Today some people are eager to interpret almost every crisis through the lens of a particular form of racism. The Hawaiian leprosy crisis was and is no exception. The Hawaiians named the plague the Chinese disease. There may have been an element of racial resentment involved in the term, but if there was, the racism was from native Hawaiians versus the recently arrived Asians. To some degree, the name was simply a recognition of the fact that the surge of leprosy followed the mass arrival of the Chinese. We should not be too surprised by this because there have been many diseases named from their supposed point of origin from the Spanish flu to Hong Kong flu to bird flu.

A very troubling question to the Hawaiian natives must have been that they seemed to be much more susceptible to the Chinese sickness than the Chinese.

Critics are quick to point out that the leper colony must have been racist because the majority of detainees were native Hawaiians. In a typical population at the colony of 800, more than two-thirds were Hawaiian or part-Hawaiian. The other significant block was Chinese. Then there was a sprinkling of Portuguese and only one or two “Americans.”[2] 

This race-centered interpretation of the colony ignores the fact that the colony system was set up and enforced by the native Hawaiian government because of their fear of and their fear for their own people. (Though to be sure, there was “American” influence on the Hawaiian monarchy,” and many Hawaiians with their values of strong ties of family and community, objected to the forced separation of families.) The main reason for the predominance of ethnic Hawaiians in the colony (euphemistically called the hospital or the settlement by the government) does not seem to have been racial bias against Hawaiians,  but the susceptibility of the native population to Hansen’s disease because they lacked the natural or herd immunity which the Chinese and other ethic groups had. The threat of leprosy to the “American” population of Hawaii was very low because they did not have close physical contact with the infected population. It was not even a significant threat to their pocketbooks because it affected only a small percentage of their plantation workforce.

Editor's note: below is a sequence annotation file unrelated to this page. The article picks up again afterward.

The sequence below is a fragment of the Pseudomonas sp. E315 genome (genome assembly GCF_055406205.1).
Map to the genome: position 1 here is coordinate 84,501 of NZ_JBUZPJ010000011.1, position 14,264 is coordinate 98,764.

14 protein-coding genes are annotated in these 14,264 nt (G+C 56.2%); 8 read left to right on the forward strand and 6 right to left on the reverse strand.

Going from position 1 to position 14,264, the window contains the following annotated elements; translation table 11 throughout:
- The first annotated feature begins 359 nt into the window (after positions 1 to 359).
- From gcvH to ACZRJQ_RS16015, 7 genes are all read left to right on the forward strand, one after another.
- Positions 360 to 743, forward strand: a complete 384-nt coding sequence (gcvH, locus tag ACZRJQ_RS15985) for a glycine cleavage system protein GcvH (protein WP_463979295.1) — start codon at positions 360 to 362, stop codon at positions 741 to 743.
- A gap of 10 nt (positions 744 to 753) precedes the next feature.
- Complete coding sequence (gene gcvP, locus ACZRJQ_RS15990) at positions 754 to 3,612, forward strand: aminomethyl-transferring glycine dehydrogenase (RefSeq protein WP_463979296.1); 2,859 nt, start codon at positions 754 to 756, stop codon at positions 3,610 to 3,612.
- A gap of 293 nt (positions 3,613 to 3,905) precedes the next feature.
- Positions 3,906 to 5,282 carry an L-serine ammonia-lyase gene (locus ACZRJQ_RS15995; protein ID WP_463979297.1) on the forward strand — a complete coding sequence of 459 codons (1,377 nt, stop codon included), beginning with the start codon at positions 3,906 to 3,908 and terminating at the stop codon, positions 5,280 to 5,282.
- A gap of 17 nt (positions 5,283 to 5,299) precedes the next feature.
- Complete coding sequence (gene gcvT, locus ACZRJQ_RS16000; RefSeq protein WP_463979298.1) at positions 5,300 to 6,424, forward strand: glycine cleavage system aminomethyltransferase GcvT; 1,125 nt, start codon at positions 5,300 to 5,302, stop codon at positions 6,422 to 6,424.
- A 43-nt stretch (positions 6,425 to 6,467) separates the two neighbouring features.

The numerical effects of the disease were relatively minor—eight thousand victims at the colony in over 100 years. There were many other diseases imported into Hawaii in the 18th and 19th centuries that brought much more devastating results to the native Hawaiian population than leprosy (syphilis and smallpox were two among many). This is paralleled by the tragic experiences of Native Americans. The reverse effect is also true. The newcomers to a land can also be devastated by diseases to which they have no natural immunity, as many European missionaries to Africa were. Lack of herd immunity is devastating without regard to ethnic boundaries. Commerce, travel, and colonization spread disease with little regard for ethnic boundaries.

There is a near universal tendency that with the arrival of a new threat, fear of the unknown leads to an accelerated search for scapegoats to blame, and for taking measures wildly out of proportion to their usefulness in countering the threat. This seems to have been true in Hawaii, but is not hard to find more recent examples in other lands.